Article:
UniWallPrimer is thé primer to use with our Lime paint and Clay paint. It is a quick-drying universal, solvent-free primer for absorbent and non-absorbent substrates, suitable for finishing with alkaline products. You can use it on stony materials, cement and gypsum plaster, aerated concrete, concrete, silicate stone, wood, MDF, … It is not suitable for plastic and metal.
Lime Paint must be protected at least 72 hours against moisture until it is completely dry.
Rain will certainly damage a fresh paint job using Lime Paint: white spots appear and the paint runs off. An extra coat of Lime Paint needs to be applied to fix this.
Moisture which is stationary for a long time may result in a white haze (bleeding). This white haze is subsequently dissolved when it rains and disappears.
New masonry always presents a risk for bleeding. Bleeding is caused by salts in bricks or cement which are brought to the surface with moisture. These salts penetrate the Lime Paint, which is breathable and moisture-permeable, and create a white haze when the water content evaporates.
Block formation can be avoided by:
- applying the paint haphazardly
- moistening the facade so you can apply the paint more easily
- diluting the second coat so you can apply the paint more easily (painting faster = less block formation).
Lime Paint is air-cured. Once the product has been mixed with water, the Lime Paint can be used for several months as long as it is stored in a tightly sealed packaging.
The drying time depends on several factors, such as climatic conditions, the layer thickness and the substrate, and ranges from half an hour to 6 six hours. In the event of mist or rain, it can take up to several days before a wall is dry.
The Lime Paint is dry when the colour turns lighter but this does not mean it is hardened. This is because Lime Paint is air-cured through carbonation which means that CO2 in the air will eventually petrify the paint. This process can take 1 to 3 months.
Applying Lime Paint in full sunlight or on hot or dried out substrates will burn the Lime Paint and reduces the bonding effect.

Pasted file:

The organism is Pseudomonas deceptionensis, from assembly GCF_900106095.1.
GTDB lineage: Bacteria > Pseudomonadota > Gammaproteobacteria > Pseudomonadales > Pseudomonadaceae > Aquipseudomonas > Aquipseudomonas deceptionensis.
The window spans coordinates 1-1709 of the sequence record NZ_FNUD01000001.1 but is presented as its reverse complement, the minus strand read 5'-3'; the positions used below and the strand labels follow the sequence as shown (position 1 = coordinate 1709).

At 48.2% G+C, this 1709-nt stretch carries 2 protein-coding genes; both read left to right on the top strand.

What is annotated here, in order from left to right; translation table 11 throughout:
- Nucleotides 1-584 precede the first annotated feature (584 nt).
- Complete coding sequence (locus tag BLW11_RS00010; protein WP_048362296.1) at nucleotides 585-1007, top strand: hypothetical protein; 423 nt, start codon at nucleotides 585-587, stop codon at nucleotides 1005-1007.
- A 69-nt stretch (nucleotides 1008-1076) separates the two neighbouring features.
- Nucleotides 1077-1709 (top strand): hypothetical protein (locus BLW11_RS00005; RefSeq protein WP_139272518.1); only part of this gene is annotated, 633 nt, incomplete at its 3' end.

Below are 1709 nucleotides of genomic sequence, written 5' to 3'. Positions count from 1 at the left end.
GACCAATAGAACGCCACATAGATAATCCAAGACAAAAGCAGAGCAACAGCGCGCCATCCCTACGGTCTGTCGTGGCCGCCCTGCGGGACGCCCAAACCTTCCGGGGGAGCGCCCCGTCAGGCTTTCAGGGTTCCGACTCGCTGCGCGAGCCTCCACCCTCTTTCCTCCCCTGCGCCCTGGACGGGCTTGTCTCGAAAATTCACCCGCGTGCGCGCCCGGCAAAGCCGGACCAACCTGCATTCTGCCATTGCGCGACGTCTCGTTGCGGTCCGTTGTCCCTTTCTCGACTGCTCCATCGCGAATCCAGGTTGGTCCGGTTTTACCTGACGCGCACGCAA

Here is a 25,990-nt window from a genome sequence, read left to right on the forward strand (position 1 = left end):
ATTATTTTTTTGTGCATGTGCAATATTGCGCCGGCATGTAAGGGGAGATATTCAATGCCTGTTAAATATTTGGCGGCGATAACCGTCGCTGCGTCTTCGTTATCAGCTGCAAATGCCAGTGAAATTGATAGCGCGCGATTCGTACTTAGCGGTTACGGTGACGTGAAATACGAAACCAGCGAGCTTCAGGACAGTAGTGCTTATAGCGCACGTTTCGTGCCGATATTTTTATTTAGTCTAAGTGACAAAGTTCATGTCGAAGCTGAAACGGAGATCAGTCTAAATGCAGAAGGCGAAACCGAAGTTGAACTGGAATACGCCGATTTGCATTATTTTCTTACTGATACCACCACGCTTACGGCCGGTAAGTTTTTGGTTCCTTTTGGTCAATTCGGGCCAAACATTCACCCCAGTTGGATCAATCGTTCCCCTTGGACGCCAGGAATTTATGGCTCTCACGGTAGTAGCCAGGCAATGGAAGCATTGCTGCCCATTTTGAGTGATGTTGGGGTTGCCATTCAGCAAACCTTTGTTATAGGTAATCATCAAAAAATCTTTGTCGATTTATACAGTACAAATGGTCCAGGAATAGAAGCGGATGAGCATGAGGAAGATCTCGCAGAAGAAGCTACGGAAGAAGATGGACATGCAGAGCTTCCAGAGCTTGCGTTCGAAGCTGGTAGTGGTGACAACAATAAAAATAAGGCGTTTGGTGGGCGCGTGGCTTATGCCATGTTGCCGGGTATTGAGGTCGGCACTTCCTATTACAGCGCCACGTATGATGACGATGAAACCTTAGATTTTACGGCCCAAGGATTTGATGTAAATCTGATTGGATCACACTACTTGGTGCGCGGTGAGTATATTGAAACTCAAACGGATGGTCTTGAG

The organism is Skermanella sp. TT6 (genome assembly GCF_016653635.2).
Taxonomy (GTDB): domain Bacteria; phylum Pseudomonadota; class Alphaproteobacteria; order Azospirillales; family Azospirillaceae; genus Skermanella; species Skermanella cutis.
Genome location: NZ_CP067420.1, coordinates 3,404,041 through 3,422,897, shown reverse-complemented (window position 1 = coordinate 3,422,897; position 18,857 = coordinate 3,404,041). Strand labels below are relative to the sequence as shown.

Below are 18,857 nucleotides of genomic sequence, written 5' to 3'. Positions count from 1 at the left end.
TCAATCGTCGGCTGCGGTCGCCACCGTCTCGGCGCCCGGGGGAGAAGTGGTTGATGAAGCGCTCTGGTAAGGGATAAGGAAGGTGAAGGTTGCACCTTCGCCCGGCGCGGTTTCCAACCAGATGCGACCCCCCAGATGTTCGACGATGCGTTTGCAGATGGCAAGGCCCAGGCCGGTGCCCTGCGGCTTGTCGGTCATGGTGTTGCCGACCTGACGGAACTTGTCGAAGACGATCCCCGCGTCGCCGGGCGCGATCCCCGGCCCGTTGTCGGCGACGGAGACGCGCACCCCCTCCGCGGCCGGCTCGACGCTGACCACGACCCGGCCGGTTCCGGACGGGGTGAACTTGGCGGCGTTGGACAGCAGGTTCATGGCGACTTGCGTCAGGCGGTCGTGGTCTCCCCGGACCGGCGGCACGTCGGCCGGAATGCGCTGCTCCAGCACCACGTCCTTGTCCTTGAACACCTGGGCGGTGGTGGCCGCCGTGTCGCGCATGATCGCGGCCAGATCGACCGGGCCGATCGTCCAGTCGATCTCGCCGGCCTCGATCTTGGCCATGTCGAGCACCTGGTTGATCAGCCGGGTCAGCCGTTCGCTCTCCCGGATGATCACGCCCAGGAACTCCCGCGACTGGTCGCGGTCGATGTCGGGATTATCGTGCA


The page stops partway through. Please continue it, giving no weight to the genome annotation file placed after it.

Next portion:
The coverage depends on
- the substrate
- the moistening of the substrate
- the dilution of the Lime and
- the painting technique
We recommend for a quotation
- indoors on smooth plastering: 1 kg to 2 kg per coat brushed per 10 m²
- outdoors on facades: 2 kg per coat per 10 m² unless a brush structure needs to be applied or deep joints make brushing the paint more difficult.
It is recommended to check the coverage when you start painting (after +/- 10 m²) and if necessary dilute the Lime further to adjust the coverage.
- Take the 8 kg bag of Lime Paint out of the bucket.
- Fill the bucket with minimum 8 litres of water â€“ up to the white mark.
- Add 1 to 3 small cans of pigment (400 g) to the water and mix mechanically.
- To obtain a consistent mixture, start by adding 2/3 of the Lime Paint powder in the bucket (let the powder absorb) and mix at high speed until homogeneous.
- Then you can add the remaining Lime Paint and mix again until homogeneous.
- If necessary, add some more water until the paint has the desired consistency for theÂ substrate and application technique.
In addition to brushing techniques to create spots and colour nuances, you can also play with pigments:
- Colour nuances with brush technique:
The more intensive you brush, the darker the colour, and this means that Lime Paint applied with a brush always has colour nuances.
- Incomplete mixing of pigments:
Incomplete mixing of Lime Paint results in a more ‘flamed’ effect when you brush it out.
- Mix several colours::
First apply a base colour and then apply ‘wet-on-wet’ brush strokes with a different colour. Finish by softly brushing with the first brush.
LimeStucco can be polished with a stainless steel knife after it has firmed up (1-2 hours).
It is recommended to do this in successive steps during the drying process, depending on the desired result. You should never polish LimeStucco which has not firmed up sufficiently because this may cause the product to loosen.